waste of time putting a dehumidifier in a loft as it will remove moisture from outside as a loft is not fully sealed.
#10
As said that's a lot of condensation but in general you need air brick or tile vent installed.
#11
ur thermostat may be too high
#12
After many years of having condensation in our attic I purchased felt lap vents from Amazon. I was a little sceptical but I must say they worked a treat condensation hasn't appeared this year at all.
#13
stefromuk
You sure it's condensation? and not your roof leaking


I think it's condensation as looks like it's the whole way across house
#14
nyctaxi
Firstly I'd check whether you have a leak in the roof and water tank (if you have one) and if so, fix that first. I'd then look at drying the existing loft out using dehumidifiers. Depending on how bad the insulation is damaged, you may decide to replace that as well. You can then look at options to ventilate the roof. You could look at replacing some of the tiles with vent tiles for example.


Thanks for your response. No water tank and think it's condensation rather than a leak as looks like it's the length of house. Going to get someone to look at it as think it's a ventilation issue
#15
mfactor
I had the same problem a few years back turned out the previous owner had put the insulation all the way to the edges of the house so there was no air flow, trimmed it back and all was fine...


Thanks we'll check that out
#16
rollzy
Tile vents should sort it. If it's a standard size roof put 2 on each side to create airflow. Usually about £25 to £30 odd each depending what type of tile it is. Very common this time of year to have condensation in attic.


Thanks. It's quite a new roof so surprised if this hadn't been done but gonna get someone to have a look as we def think it's a ventilation issue
#17
whydoineedastupidusername
Ps CKCLA ... how long have you lived there? You obviously havent noticed it before so what work have you had done that might have caused it? I'm talking insulation / ventilation / extra bathrooms or showers etc etc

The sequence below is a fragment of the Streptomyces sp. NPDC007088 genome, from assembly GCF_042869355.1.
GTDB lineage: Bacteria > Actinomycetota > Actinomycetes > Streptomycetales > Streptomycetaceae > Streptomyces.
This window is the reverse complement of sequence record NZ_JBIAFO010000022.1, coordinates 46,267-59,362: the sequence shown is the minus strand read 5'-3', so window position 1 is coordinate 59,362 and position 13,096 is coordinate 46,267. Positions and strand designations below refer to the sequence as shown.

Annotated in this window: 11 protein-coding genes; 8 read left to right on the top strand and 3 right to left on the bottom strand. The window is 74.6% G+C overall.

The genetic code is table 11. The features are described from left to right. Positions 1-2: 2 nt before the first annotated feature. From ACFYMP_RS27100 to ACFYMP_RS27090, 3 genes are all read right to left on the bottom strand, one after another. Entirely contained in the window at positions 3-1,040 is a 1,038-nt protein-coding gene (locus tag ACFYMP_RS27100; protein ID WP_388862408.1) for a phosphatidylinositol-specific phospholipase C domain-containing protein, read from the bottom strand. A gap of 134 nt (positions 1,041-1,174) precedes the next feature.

Been here 2 years as can't think of anything we've done that could have caused it. Had a new loft hatch fitted in the summer which is triple the size so maybe we just didn't notice the problem previous winters. We're gonna get someone in to look at it as think need some vents put in up there
#18
houston26
also, if your going to get a dehumidifier make sure you get a dessicant version, will be much better at getting rid of water in the winter.


Thanks. Yes we already have one of those
#19
mutley1
The insulation may have been laid incorrectly, blocking ventilation. You need to get ventilation into the loft space if it is not caused by a roof leak.


That's a very good point as it's a state up there. Insulation in bits all over the place. We'll look into that. I've been telling my husband that I want to get the loft sorted so we can store stuff up there and now this has happened it's top of his list now. Haha!
#20
PulisOut
As said that's a lot of condensation but in general you need air brick or tile vent installed.


Yes we think that's the issue now
#21
lizpark66
ur thermostat may be too high


Yes probably
#22
NEILXYZ
After many years of having condensation in our attic I purchased felt lap vents from Amazon. I was a little sceptical but I must say they worked a treat condensation hasn't appeared this year at all.